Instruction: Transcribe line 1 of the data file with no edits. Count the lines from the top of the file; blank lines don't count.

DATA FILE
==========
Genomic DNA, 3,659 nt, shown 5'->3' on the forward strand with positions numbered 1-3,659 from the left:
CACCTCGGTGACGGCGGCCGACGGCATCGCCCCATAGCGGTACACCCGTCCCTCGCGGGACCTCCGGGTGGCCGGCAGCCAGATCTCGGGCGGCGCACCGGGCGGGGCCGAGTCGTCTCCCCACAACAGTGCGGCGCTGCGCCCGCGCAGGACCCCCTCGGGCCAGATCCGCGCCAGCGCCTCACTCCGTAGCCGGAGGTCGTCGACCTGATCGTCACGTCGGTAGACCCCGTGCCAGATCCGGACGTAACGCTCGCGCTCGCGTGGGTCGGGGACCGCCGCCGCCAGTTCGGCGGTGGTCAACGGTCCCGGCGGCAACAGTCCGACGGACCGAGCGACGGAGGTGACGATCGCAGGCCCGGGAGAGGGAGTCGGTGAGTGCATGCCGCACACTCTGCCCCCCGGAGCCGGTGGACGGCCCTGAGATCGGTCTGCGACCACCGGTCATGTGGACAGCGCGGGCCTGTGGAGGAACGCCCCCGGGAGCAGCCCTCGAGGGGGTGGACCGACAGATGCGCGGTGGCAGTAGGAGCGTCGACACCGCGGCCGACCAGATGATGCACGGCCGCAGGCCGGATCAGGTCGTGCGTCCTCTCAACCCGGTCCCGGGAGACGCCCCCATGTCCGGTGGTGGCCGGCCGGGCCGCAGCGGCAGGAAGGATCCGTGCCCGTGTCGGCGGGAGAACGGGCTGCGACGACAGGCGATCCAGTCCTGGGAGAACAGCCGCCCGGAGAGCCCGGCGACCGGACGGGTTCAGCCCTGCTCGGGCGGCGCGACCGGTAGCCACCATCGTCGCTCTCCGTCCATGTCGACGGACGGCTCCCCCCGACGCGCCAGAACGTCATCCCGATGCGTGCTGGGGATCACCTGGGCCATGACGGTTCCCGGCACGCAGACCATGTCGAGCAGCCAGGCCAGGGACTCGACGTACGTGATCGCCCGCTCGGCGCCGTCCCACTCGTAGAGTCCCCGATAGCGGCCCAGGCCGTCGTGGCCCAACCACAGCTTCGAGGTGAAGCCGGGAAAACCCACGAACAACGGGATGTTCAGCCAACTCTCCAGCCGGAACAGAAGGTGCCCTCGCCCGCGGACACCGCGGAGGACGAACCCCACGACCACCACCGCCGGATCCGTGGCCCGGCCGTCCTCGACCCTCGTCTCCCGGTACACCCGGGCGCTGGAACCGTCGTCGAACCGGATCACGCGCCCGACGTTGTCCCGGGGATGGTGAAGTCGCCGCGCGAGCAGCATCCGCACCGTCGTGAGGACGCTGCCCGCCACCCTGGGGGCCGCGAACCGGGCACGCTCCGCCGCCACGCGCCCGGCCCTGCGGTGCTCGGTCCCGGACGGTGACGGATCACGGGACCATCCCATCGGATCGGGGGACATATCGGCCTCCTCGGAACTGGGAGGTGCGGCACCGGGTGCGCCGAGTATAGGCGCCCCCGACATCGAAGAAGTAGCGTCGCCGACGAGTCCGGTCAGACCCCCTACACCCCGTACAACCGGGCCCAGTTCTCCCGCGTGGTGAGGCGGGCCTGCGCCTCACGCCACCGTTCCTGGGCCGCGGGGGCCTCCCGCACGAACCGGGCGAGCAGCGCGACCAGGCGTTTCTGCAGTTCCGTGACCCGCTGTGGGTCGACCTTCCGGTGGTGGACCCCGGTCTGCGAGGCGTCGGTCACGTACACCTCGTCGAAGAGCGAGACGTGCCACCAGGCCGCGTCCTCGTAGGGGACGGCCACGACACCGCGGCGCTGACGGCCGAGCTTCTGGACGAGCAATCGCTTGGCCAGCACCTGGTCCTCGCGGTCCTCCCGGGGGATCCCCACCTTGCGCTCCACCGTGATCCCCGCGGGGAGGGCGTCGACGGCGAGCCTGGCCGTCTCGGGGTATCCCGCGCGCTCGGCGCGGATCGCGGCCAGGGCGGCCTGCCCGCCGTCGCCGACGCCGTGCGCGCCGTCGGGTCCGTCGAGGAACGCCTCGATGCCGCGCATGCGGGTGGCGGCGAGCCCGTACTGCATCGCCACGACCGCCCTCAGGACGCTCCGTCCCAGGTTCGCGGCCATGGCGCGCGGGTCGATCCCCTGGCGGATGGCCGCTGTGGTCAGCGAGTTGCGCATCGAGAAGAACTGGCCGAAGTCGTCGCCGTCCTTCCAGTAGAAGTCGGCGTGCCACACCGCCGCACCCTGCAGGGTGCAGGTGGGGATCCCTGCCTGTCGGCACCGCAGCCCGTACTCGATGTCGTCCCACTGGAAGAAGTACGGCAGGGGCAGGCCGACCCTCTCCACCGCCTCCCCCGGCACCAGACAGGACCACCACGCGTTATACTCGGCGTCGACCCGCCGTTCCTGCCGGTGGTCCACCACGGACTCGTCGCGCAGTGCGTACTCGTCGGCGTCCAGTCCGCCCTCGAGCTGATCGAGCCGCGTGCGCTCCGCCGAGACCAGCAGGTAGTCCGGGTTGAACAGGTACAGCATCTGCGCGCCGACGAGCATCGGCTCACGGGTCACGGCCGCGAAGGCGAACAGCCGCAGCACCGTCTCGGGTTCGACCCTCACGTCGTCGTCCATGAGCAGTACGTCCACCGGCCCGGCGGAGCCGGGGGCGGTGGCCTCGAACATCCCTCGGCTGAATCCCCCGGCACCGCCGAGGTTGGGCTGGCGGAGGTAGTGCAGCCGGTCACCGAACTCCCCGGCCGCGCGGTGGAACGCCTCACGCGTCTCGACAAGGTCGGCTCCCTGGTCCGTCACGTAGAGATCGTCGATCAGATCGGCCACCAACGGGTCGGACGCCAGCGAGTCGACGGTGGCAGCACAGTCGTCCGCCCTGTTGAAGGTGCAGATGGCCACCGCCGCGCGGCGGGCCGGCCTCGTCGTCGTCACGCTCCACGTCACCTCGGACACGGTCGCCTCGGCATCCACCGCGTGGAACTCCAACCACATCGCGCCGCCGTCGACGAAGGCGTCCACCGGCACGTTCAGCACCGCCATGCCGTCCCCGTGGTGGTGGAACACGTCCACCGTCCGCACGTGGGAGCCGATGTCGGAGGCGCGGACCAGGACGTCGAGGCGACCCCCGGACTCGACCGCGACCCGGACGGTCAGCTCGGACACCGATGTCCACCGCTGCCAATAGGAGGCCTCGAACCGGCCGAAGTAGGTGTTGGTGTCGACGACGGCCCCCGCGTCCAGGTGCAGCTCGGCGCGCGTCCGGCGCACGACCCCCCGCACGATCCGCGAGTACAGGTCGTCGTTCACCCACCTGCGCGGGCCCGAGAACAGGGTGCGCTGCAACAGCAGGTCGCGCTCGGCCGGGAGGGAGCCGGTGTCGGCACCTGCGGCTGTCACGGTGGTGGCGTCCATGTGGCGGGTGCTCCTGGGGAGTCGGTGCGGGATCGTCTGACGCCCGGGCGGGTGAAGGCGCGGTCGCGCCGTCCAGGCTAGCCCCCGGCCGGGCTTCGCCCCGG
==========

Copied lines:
Genomic DNA, 3,659 nt, shown 5'->3' on the forward strand with positions numbered 1-3,659 from the left: